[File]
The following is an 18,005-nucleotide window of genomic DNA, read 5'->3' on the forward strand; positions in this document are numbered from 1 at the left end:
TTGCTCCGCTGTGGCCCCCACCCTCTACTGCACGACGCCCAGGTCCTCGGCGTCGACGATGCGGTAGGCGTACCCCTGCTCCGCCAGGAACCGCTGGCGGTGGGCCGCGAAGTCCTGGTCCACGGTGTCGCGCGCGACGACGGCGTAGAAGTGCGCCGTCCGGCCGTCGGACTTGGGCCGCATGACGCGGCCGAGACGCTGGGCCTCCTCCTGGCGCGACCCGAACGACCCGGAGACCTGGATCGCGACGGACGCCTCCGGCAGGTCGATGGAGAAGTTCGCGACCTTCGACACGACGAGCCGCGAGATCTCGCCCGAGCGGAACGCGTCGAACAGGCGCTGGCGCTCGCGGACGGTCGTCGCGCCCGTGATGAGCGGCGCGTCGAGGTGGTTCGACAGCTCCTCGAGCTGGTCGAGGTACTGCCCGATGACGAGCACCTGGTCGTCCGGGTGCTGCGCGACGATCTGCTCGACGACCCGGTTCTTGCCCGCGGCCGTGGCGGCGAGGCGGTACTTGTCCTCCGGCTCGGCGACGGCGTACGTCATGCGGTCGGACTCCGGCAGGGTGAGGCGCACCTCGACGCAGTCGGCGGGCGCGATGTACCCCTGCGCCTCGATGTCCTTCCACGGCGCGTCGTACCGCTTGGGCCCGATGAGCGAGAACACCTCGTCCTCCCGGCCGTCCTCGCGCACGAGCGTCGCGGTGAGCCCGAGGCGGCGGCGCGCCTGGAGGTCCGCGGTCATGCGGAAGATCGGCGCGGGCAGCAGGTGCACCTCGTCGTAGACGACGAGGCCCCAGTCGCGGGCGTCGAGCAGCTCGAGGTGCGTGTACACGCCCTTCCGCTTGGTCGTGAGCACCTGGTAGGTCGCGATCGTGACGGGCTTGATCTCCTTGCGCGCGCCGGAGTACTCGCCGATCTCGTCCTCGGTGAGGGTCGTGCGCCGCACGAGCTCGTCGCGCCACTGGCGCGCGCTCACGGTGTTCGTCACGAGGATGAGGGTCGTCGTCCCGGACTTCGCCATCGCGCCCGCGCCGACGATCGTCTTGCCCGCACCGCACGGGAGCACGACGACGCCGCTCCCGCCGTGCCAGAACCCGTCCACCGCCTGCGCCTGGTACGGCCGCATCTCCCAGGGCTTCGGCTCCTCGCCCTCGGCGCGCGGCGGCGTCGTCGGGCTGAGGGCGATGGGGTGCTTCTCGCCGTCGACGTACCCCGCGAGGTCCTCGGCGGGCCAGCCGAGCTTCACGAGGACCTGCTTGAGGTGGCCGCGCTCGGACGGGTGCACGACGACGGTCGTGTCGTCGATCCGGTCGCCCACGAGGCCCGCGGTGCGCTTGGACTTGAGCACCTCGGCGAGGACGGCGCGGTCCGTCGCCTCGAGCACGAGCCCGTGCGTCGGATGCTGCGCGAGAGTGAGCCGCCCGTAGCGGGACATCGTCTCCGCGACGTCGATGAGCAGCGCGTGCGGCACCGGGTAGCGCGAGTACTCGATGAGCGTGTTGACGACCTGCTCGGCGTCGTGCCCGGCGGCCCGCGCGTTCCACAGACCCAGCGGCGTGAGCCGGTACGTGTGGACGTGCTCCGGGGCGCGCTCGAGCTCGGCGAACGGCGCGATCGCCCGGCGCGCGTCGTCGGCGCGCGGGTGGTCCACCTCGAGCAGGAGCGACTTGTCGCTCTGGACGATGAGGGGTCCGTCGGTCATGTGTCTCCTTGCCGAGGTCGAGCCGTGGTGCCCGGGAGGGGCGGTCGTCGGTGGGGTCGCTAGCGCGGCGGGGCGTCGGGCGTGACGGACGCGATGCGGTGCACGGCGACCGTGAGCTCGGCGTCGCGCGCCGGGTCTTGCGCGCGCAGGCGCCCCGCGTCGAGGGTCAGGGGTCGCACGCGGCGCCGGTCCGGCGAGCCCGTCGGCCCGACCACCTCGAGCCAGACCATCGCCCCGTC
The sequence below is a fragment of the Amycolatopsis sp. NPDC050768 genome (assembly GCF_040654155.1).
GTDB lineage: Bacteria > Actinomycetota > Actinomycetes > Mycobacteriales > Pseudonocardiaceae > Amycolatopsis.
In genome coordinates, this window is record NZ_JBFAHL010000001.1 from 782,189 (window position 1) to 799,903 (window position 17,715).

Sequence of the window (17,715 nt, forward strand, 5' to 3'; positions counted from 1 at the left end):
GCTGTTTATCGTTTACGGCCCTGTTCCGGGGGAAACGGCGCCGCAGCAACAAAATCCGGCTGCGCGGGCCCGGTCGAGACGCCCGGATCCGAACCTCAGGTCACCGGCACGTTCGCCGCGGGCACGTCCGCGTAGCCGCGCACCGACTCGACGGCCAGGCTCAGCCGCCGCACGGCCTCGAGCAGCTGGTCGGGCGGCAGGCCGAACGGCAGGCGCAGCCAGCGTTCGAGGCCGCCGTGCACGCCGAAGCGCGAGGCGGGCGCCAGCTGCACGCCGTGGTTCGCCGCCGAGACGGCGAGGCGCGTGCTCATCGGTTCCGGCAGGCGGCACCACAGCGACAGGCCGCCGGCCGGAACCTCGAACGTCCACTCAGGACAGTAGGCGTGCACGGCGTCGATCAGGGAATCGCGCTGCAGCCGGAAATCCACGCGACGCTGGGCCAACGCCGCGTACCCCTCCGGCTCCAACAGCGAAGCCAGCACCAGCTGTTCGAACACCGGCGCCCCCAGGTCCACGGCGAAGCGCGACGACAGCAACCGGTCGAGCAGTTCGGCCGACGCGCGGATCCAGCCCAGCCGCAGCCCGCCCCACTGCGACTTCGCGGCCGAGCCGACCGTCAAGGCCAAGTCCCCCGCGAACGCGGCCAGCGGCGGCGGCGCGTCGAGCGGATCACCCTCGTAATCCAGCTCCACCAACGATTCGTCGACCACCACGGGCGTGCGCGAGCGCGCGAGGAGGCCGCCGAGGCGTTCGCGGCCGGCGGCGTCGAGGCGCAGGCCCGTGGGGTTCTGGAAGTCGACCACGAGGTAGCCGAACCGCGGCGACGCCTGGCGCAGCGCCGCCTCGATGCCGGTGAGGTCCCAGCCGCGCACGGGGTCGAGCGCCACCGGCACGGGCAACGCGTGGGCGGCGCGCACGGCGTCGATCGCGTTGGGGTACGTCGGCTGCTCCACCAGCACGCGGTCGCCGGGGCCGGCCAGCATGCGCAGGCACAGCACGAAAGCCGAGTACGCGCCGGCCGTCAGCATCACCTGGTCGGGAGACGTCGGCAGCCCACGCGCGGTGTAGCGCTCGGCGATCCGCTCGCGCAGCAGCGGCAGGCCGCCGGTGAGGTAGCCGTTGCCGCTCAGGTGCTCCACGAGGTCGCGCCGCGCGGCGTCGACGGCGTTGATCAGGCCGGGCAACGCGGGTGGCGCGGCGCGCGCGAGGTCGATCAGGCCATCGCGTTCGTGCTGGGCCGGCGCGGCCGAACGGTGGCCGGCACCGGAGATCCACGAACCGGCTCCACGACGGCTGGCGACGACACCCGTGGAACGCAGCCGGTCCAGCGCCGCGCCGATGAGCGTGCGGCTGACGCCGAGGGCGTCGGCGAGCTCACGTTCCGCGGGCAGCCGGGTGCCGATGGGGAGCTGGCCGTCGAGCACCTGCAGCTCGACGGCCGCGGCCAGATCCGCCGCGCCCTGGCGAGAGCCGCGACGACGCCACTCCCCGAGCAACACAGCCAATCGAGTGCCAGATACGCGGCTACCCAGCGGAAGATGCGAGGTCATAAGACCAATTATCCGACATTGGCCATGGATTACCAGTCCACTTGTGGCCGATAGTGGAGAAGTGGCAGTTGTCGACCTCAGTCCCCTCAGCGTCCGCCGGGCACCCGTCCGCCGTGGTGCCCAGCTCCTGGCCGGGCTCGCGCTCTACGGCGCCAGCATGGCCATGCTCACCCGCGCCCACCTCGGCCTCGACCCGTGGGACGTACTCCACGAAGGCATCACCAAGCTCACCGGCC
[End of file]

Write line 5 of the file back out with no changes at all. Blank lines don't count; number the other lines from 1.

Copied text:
In genome coordinates, this window is record NZ_JBFAHL010000001.1 from 782,189 (window position 1) to 799,903 (window position 17,715).